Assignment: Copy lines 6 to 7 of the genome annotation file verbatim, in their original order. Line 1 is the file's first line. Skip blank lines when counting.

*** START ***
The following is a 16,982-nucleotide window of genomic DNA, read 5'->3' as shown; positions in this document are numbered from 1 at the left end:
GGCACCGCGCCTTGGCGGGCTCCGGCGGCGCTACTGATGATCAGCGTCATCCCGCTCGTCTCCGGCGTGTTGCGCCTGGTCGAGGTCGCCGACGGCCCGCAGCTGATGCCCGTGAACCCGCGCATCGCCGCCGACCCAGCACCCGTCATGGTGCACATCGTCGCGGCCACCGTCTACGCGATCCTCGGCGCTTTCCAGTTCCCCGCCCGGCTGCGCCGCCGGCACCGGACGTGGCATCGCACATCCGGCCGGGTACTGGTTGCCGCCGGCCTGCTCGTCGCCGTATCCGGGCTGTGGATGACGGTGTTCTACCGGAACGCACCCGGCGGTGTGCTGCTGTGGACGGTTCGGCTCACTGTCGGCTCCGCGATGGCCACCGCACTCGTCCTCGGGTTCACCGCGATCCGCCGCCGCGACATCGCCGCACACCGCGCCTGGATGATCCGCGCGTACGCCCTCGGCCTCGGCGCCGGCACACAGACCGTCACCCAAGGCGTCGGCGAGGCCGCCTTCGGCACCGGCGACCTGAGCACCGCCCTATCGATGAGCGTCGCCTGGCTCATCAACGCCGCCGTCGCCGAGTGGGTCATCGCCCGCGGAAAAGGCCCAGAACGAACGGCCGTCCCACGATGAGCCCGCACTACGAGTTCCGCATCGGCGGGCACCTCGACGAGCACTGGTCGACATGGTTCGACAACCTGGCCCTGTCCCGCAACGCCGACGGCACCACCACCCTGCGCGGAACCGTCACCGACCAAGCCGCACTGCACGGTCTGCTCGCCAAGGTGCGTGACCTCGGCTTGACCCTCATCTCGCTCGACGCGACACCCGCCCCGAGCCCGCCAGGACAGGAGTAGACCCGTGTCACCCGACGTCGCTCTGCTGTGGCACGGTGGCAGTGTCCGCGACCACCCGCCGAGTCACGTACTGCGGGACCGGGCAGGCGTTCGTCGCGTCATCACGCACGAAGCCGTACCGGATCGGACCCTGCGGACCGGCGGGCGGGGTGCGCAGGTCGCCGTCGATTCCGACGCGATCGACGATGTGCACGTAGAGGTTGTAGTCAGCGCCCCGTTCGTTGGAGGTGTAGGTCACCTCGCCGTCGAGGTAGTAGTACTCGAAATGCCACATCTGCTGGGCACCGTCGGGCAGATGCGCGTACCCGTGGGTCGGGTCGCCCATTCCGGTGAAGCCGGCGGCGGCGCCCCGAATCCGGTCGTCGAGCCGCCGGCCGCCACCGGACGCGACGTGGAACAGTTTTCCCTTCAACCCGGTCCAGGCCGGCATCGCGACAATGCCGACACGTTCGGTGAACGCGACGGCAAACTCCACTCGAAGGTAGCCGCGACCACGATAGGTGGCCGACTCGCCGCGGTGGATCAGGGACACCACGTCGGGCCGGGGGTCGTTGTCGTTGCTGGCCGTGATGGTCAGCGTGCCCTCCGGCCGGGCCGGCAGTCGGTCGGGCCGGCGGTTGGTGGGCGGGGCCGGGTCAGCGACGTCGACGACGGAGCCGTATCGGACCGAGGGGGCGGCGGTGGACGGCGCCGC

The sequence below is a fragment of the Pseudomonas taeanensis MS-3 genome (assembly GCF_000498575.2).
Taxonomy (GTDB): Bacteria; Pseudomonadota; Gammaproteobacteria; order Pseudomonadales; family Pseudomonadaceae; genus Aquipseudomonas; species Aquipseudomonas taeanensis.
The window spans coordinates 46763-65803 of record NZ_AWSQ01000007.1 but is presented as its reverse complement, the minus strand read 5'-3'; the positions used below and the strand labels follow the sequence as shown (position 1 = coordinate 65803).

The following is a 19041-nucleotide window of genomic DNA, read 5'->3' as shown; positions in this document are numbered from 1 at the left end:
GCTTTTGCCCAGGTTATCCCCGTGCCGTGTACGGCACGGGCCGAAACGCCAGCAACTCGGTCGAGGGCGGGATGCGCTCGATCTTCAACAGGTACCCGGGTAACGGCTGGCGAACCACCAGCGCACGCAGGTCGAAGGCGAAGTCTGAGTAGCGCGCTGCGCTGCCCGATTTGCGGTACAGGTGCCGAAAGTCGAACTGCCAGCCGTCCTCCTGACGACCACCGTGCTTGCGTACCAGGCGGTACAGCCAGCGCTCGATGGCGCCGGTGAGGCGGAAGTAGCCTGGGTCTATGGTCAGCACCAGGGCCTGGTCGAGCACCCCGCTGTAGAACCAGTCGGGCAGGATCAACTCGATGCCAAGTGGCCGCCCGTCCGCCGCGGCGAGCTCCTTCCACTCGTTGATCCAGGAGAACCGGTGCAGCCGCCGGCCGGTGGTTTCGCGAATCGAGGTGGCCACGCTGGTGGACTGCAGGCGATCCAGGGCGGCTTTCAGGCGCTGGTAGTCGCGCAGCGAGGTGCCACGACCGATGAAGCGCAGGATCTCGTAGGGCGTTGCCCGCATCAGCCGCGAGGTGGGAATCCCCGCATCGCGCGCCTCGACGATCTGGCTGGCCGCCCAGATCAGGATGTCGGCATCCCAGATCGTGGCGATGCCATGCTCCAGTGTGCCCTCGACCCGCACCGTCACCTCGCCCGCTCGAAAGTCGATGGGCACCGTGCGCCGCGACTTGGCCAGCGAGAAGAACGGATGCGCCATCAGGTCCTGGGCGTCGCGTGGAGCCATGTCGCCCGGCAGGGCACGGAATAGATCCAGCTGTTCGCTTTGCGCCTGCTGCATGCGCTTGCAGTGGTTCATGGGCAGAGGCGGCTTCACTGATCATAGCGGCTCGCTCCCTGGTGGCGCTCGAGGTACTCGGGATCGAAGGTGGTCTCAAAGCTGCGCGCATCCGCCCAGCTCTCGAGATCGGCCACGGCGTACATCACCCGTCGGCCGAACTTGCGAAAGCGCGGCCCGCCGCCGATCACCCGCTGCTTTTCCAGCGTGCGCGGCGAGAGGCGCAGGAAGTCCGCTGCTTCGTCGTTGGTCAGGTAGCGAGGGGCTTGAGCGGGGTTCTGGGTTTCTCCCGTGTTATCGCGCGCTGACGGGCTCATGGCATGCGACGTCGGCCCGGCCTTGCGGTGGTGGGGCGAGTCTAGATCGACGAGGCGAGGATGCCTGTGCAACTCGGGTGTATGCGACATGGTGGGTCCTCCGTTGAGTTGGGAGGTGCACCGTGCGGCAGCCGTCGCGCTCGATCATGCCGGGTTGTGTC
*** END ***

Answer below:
The following is a 19041-nucleotide window of genomic DNA, read 5'->3' as shown; positions in this document are numbered from 1 at the left end:
GCTTTTGCCCAGGTTATCCCCGTGCCGTGTACGGCACGGGCCGAAACGCCAGCAACTCGGTCGAGGGCGGGATGCGCTCGATCTTCAACAGGTACCCGGGTAACGGCTGGCGAACCACCAGCGCACGCAGGTCGAAGGCGAAGTCTGAGTAGCGCGCTGCGCTGCCCGATTTGCGGTACAGGTGCCGAAAGTCGAACTGCCAGCCGTCCTCCTGACGACCACCGTGCTTGCGTACCAGGCGGTACAGCCAGCGCTCGATGGCGCCGGTGAGGCGGAAGTAGCCTGGGTCTATGGTCAGCACCAGGGCCTGGTCGAGCACCCCGCTGTAGAACCAGTCGGGCAGGATCAACTCGATGCCAAGTGGCCGCCCGTCCGCCGCGGCGAGCTCCTTCCACTCGTTGATCCAGGAGAACCGGTGCAGCCGCCGGCCGGTGGTTTCGCGAATCGAGGTGGCCACGCTGGTGGACTGCAGGCGATCCAGGGCGGCTTTCAGGCGCTGGTAGTCGCGCAGCGAGGTGCCACGACCGATGAAGCGCAGGATCTCGTAGGGCGTTGCCCGCATCAGCCGCGAGGTGGGAATCCCCGCATCGCGCGCCTCGACGATCTGGCTGGCCGCCCAGATCAGGATGTCGGCATCCCAGATCGTGGCGATGCCATGCTCCAGTGTGCCCTCGACCCGCACCGTCACCTCGCCCGCTCGAAAGTCGATGGGCACCGTGCGCCGCGACTTGGCCAGCGAGAAGAACGGATGCGCCATCAGGTCCTGGGCGTCGCGTGGAGCCATGTCGCCCGGCAGGGCACGGAATAGATCCAGCTGTTCGCTTTGCGCCTGCTGCATGCGCTTGCAGTGGTTCATGGGCAGAGGCGGCTTCACTGATCATAGCGGCTCGCTCCCTGGTGGCGCTCGAGGTACTCGGGATCGAAGGTGGTCTCAAAGCTGCGCGCATCCGCCCAGCTCTCGAGATCGGCCACGGCGTACATCACCCGTCGGCCGAACTTGCGAAAGCGCGGCCCGCCGCCGATCACCCGCTGCTTTTCCAGCGTGCGCGGCGAGAGGCGCAGGAAGTCCGCTGCTTCGTCGTTGGTCAGGTAGCGAGGGGCTTGAGCGGGGTTCTGGGTTTCTCCCGTGTTATCGCGCGCTGACGGGCTCATGGCATGCGACGTCGGCCCGGCCTTGCGGTGGTGGGGCGAGTCTAGATCGACGAGGCGAGGATGCCTGTGCAACTCGGGTGTATGCGACATGGTGGGTCCTCCGTTGAGTTGGGAGGTGCACCGTGCGGCAGCCGTCGCGCTCGATCATGCCGGGTTGTGTC